One singular truth to come out of the meme-stock frenzy of 2021 is that the price of stocks and other assets are determined by supply and demand, with demand being the factor that usually matters most. But one of the most important things fueling that demand in the long term is societal inequality, contends an article in The Wall Street Journal. The rich are able to save more, and therefore take more risks in investing their money; an investor who earns $1 million/year will put 20 times more money into stocks than one who earns $50,000/year, calculates Jacques Cesar, former managing partner of Oliver Wyman. Widen that inequality and the demand for stocks will rise, as will prices.
The argument could explain why valuations have been trending upwards for the past 4 decades, as the income gap has widened. There have been more millionaires and billionaires produced in those decades, meaning more demand for stocks. Likewise, companies have seen record-high profit margins, due to an increase in monopolies, and executives are making more money than ever. “[Company] earnings are both a cause and consequence of high income inequality,” Cesar told The Journal. At Oliver Wyman, a “demand-weighted income” model was built to measure demand for stocks based on inequality and other factors and found a closer connection to future earnings with a slower price-to-earnings ratio rather than the CAPE gauge—not unsurprising, due to CAPE still being at abnormally high levels. But inequality data lags behind a real-time gauge such as price-to-earnings, making it unlikely that it would be replaced by a price-to-inequality ratio.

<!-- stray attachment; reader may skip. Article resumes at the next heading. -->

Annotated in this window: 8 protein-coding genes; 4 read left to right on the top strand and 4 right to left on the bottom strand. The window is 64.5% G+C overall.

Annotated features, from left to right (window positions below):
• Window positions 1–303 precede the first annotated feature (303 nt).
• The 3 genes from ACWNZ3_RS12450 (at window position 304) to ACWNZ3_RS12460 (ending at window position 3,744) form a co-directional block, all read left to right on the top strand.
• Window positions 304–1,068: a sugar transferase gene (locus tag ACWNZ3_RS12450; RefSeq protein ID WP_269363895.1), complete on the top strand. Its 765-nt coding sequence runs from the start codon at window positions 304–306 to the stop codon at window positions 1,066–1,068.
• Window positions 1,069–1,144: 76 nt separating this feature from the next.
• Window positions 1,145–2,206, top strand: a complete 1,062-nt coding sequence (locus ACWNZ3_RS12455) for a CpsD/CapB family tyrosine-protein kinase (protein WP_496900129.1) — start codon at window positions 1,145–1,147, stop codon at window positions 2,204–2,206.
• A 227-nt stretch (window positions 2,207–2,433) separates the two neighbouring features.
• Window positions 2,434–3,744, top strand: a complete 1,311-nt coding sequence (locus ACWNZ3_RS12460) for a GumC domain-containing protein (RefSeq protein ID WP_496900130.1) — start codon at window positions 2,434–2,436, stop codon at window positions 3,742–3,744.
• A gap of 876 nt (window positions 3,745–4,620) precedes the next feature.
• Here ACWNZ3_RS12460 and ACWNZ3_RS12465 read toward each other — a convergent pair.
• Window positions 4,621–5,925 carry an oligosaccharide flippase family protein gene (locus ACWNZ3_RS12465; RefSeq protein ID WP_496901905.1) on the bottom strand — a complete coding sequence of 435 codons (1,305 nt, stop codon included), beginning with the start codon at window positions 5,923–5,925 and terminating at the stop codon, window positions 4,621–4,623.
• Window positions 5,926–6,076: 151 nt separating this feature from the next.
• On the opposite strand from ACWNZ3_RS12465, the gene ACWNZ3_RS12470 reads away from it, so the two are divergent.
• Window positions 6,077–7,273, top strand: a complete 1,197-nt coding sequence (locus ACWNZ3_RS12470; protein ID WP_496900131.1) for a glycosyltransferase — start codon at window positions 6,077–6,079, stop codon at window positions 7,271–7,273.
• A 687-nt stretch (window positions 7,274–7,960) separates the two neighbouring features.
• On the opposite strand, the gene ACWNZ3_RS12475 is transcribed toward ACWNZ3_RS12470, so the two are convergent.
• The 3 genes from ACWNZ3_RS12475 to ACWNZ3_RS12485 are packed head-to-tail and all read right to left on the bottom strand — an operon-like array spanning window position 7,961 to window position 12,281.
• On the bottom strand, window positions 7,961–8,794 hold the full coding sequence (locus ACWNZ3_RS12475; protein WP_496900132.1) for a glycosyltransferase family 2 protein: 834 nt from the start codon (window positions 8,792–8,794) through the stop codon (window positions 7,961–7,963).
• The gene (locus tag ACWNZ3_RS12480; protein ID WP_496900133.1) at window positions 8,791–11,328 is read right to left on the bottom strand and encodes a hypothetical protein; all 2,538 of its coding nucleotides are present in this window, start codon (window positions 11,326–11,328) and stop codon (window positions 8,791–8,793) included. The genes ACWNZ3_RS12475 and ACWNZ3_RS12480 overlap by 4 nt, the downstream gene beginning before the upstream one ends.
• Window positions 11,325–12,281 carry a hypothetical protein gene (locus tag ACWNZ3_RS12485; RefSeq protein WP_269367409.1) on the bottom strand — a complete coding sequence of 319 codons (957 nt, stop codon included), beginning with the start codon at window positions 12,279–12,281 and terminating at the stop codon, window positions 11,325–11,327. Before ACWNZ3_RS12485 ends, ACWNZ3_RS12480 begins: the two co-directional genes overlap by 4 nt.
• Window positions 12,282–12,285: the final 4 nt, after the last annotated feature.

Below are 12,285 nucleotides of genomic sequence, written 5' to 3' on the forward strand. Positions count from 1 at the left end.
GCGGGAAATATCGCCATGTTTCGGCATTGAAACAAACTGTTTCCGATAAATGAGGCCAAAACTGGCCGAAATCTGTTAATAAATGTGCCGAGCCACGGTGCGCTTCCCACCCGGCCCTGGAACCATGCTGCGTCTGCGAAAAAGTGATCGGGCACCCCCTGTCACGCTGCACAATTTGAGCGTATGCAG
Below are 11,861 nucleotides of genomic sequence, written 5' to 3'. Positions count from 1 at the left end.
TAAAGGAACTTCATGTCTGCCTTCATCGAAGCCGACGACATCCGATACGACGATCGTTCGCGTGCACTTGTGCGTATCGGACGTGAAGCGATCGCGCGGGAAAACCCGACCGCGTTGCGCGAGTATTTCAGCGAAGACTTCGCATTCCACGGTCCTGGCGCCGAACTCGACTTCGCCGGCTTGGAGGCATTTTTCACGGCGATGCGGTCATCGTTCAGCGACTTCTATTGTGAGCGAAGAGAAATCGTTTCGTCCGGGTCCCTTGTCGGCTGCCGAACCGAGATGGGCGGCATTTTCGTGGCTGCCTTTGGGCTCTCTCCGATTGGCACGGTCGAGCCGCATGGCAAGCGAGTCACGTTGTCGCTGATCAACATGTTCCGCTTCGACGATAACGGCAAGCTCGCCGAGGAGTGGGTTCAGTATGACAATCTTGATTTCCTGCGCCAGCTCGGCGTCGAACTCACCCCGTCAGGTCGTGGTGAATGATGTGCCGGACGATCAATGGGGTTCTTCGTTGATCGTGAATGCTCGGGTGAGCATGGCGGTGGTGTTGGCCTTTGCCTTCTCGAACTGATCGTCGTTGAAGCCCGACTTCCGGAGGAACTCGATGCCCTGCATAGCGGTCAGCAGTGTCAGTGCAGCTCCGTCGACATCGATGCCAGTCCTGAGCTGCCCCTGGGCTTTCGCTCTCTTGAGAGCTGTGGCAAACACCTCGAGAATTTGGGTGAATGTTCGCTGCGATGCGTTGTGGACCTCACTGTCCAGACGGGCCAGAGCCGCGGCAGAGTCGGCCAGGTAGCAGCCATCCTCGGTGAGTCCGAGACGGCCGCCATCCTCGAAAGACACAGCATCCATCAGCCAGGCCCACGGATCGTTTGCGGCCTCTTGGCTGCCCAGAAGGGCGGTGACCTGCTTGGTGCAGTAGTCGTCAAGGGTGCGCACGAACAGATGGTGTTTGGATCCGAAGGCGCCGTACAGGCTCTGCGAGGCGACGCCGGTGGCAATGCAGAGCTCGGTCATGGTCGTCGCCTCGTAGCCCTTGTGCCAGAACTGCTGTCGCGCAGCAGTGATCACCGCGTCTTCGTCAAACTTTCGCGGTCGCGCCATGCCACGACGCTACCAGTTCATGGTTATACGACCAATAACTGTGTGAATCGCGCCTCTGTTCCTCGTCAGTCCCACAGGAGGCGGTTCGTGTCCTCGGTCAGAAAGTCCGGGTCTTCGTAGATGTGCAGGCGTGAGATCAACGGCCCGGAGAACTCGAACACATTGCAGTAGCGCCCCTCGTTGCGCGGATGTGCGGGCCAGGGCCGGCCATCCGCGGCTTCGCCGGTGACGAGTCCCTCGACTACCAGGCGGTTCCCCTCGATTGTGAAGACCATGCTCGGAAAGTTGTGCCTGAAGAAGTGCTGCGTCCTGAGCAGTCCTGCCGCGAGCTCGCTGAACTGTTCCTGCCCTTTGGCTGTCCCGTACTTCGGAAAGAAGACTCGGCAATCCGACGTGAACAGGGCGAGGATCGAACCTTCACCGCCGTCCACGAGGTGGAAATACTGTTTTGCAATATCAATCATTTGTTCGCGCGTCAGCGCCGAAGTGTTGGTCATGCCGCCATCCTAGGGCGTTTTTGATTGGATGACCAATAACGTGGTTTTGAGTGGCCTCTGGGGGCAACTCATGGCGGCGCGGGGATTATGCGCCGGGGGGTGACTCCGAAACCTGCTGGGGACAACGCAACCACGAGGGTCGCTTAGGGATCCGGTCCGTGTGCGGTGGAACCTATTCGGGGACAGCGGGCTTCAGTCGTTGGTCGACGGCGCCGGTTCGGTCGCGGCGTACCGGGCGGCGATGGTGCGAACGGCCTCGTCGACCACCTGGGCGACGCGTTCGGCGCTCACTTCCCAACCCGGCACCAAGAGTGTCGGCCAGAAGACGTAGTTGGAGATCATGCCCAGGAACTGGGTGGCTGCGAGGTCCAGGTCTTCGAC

Traditional financial institutions and minds will undoubtedly push back on the idea of inequality driving demand for stocks, but there’s no golden lightning rod for determining valuations. While prices depend on current bond yields and how willing investors are to take risks, those valuations are sometimes far out of line with reality, such as during the aforementioned meme stock craze, or the dot-com bubble. That makes supply and demand balance on top of the twin pillars of fear and greed in the short term, driving up prices in the long term. “Once you understand that inequality and margins are the same thing, to think about the future you can think about either the traditional or nontraditional view,” Cesar says.
Of course, it’s unlikely that a turning point in inequality is anywhere on the horizon, the article maintains. While some of the biggest trends from the last 40 years, such as globalization and a decrease in U.S. manufacturing, are starting to reverse, that, coupled with post-pandemic labor demand and wage increases won’t “be good for profit margins.” But a major shift to wealth redistribution and worker power is unlikely, given the partisan breakdown of the federal government. However, the ending of some of those big 40-year trends may still be enough to shift the economy towards more equality; a hot jobs market, lower stock valuations, and higher interest rates will push down demand for stocks—though another GameStop-esque event could always tip things out of whack once again.
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